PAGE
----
See also CD-ROM encyclopedia. An online encyclopedia, also called an Internet encyclopedia, or a digital encyclopedia, is an encyclopedia accessible through the internet.
Wikipedia is a free online encyclopedia, created and edited by volunteers around the world and hosted by the Wikimedia Foundation.
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Wikipedia (/ ˌ w ɪ k ɪ ˈ p iː d i ə / wik-ih-PEE-dee-ə or / ˌ w ɪ k i-/ wik-ee-) is a free, multilingual online encyclopedia written and maintained by a community of volunteer contributors through a model of open collaboration, using a wiki-based editing system.
Some online encyclopedia are an online edition of a print encyclopedia, whereas others are a separate enterprise entirely, such as Wikipedia.
The Heart of Thomas is a 1974 Japanese manga series written and illustrated by Moto Hagio (pictured).Originally serialized in Shūkan Shōjo Comic, a weekly manga magazine publishing shōjo manga – manga aimed at young and adolescent women – the series follows the events at a German all-boys school after the suicide of student Thomas Werner.
Wikipedia (pronunciation (help·info)) is a free online encyclopedia website in 320 languages. People can freely use it, share it and change it, without having to pay. It's also one of the biggest wiki organizations. People can choose to donate to the Wikimedia Foundation to fund Wikipedia and its sister projects.
The terms internet and World Wide Web are often used interchangeably; it is common to speak of "going on the Internet" when using a web browser to view web pages. However, the World Wide Web or the Web is only one of a large number of Internet services, a collection of documents (web pages) and other web resources, linked by hyperlinks and URLs.
The Internet Encyclopedia of Philosophy is a scholarly online encyclopedia, dealing with philosophy, philosophical topics, and philosophers. The IEP combines open access publication with peer reviewed publication of original papers. Contribution is generally by invitation, and contributors are recognized and leading international specialists within their field. Internet Encyclopedia of Philosophy Type of site Online encyclopedia Created byJames Fieser EditorJames Fieser and Bradley Dowden URLwww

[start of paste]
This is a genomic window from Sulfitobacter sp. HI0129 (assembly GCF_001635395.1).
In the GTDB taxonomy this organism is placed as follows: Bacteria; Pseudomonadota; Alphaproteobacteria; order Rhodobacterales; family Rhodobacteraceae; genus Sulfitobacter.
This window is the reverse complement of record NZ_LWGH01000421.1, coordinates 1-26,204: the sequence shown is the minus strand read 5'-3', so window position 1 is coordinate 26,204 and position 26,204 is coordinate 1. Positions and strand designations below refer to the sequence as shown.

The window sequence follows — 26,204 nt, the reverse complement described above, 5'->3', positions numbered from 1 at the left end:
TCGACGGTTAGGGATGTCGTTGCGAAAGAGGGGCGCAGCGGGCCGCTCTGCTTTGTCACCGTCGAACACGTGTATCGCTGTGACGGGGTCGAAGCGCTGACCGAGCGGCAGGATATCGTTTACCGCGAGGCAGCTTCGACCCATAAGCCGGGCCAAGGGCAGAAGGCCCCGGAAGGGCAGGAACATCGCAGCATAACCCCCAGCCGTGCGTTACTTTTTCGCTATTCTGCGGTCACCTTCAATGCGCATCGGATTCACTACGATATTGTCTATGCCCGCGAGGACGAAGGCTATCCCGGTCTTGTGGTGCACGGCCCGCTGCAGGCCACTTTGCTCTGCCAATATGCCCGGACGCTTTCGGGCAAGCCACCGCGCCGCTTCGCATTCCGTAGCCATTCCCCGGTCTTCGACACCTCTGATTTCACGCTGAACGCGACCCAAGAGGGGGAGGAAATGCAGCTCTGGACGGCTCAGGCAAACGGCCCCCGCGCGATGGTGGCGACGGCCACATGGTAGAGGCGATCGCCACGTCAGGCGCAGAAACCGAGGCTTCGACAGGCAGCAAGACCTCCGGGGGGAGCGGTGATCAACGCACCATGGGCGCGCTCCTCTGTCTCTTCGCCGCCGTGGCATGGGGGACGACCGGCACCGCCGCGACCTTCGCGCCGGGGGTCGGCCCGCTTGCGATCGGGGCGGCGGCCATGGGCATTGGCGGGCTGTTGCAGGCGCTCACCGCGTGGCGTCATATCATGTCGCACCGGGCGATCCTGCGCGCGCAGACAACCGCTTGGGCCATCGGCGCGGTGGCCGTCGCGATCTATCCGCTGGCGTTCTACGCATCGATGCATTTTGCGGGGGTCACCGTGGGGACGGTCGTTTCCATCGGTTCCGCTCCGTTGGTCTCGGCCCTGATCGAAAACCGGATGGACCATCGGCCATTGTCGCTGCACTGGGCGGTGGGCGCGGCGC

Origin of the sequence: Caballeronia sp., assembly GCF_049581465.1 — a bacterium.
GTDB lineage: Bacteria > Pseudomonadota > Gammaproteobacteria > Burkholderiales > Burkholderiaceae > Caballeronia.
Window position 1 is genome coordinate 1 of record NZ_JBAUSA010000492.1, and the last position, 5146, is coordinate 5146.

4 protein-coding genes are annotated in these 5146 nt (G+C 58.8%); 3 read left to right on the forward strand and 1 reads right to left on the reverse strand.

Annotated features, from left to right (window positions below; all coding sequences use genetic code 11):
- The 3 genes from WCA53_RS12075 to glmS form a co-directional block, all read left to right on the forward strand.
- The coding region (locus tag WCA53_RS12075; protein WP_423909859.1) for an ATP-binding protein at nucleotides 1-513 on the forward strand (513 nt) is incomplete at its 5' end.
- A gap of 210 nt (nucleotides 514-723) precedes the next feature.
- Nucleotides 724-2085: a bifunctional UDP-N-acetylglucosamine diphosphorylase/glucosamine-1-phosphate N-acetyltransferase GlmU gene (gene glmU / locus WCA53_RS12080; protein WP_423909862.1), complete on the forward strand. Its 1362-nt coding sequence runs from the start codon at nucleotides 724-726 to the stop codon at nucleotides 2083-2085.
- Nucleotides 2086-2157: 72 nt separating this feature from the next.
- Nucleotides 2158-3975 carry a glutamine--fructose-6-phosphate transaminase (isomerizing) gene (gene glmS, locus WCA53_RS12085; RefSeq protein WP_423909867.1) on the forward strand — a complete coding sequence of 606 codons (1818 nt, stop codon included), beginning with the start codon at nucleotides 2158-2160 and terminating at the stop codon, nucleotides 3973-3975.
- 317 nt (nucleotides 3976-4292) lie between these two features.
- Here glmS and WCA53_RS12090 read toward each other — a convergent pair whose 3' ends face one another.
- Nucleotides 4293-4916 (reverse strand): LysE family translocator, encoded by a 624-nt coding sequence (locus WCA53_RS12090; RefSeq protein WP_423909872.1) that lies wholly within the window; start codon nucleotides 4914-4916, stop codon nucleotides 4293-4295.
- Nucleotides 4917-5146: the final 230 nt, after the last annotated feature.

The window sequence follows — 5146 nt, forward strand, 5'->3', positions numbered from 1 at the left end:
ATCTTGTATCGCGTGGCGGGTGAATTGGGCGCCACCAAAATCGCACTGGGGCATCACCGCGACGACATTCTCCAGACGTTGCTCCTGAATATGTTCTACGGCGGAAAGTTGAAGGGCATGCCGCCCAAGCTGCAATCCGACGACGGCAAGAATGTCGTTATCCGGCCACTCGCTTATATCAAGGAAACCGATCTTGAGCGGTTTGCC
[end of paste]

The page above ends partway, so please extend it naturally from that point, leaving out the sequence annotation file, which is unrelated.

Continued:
The IEP was founded by philosopher James Fieser in 1995, operating through a non-profit organization with the aim of providing accessible and scholarly information on philosophy. The current general editors are philosophers James Fieser and Bradley Dowden, with the staff also including numerous area editors as well as volunteers. The entire website was redesigned in the summer of 2009, moving from static HTML pages to the open-source publishing platform WordPress.
The intended audience for the IEP is philosophy students and faculty who are not specialists within the field, and thus articles are written in an accessible style. Articles consist of a brief survey or overview, followed by the body of the article, and an annotated bibliography. Articles are searchable either by an alphabetical index or through a Google-power search mechanism.
Similarweb analytics suggest that the IEP website is accessed worldwide between two and three million times per month. Some 75% of this usage is through internet searches, 18% is through direct access, and 5% through referral, with the referring websites including other reference websites and university library guides.
The IEP is included by the American Library Association in its listing of Best Free Reference Sites; listed as an online philosophy resource by the Federation of Australasian Philosophy in Schools Associations; listed by EpistemeLinks as one of the "outstanding resources" in philosophy on the internet; and listed as a reliable resource in many university philosophy guides.
Feb 17, 2020 · Today, Wikipedia is the eighth-most-visited site in the world. The English-language version recently surpassed 6 million articles and 3.5 billion words; edits materialize at a rate of 1.8 per...